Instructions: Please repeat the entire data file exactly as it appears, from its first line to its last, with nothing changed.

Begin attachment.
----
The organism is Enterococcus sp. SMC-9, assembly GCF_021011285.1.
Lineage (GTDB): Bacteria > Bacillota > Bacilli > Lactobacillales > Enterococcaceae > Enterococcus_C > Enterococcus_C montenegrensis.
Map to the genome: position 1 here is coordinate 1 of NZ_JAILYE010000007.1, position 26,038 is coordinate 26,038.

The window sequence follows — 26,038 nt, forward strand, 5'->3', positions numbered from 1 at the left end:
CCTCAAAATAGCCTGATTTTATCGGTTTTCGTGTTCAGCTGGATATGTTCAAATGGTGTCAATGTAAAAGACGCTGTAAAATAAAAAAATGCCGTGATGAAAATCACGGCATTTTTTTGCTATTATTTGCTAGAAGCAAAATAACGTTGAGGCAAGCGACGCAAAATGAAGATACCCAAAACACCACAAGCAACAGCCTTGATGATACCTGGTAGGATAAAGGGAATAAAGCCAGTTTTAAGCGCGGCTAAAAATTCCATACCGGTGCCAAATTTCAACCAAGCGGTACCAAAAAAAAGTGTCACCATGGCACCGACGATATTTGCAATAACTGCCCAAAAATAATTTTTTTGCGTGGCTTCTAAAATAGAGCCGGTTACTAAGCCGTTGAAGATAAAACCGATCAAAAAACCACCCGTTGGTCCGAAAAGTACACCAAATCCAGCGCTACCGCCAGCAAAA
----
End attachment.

The organism is Enterococcus sp. SMC-9, assembly GCF_021011285.1.
Lineage (GTDB): Bacteria > Bacillota > Bacilli > Lactobacillales > Enterococcaceae > Enterococcus_C > Enterococcus_C montenegrensis.
Map to the genome: position 1 here is coordinate 1 of NZ_JAILYE010000007.1, position 26,038 is coordinate 26,038.

The window sequence follows — 26,038 nt, forward strand, 5'->3', positions numbered from 1 at the left end:
CCTCAAAATAGCCTGATTTTATCGGTTTTCGTGTTCAGCTGGATATGTTCAAATGGTGTCAATGTAAAAGACGCTGTAAAATAAAAAAATGCCGTGATGAAAATCACGGCATTTTTTTGCTATTATTTGCTAGAAGCAAAATAACGTTGAGGCAAGCGACGCAAAATGAAGATACCCAAAACACCACAAGCAACAGCCTTGATGATACCTGGTAGGATAAAGGGAATAAAGCCAGTTTTAAGCGCGGCTAAAAATTCCATACCGGTGCCAAATTTCAACCAAGCGGTACCAAAAAAAAGTGTCACCATGGCACCGACGATATTTGCAATAACTGCCCAAAAATAATTTTTTTGCGTGGCTTCTAAAATAGAGCCGGTTACTAAGCCGTTGAAGATAAAACCGATCAAAAAACCACCCGTTGGTCCGAAAAGTACACCAAATCCAGCGCTACCGCCAGCAAAA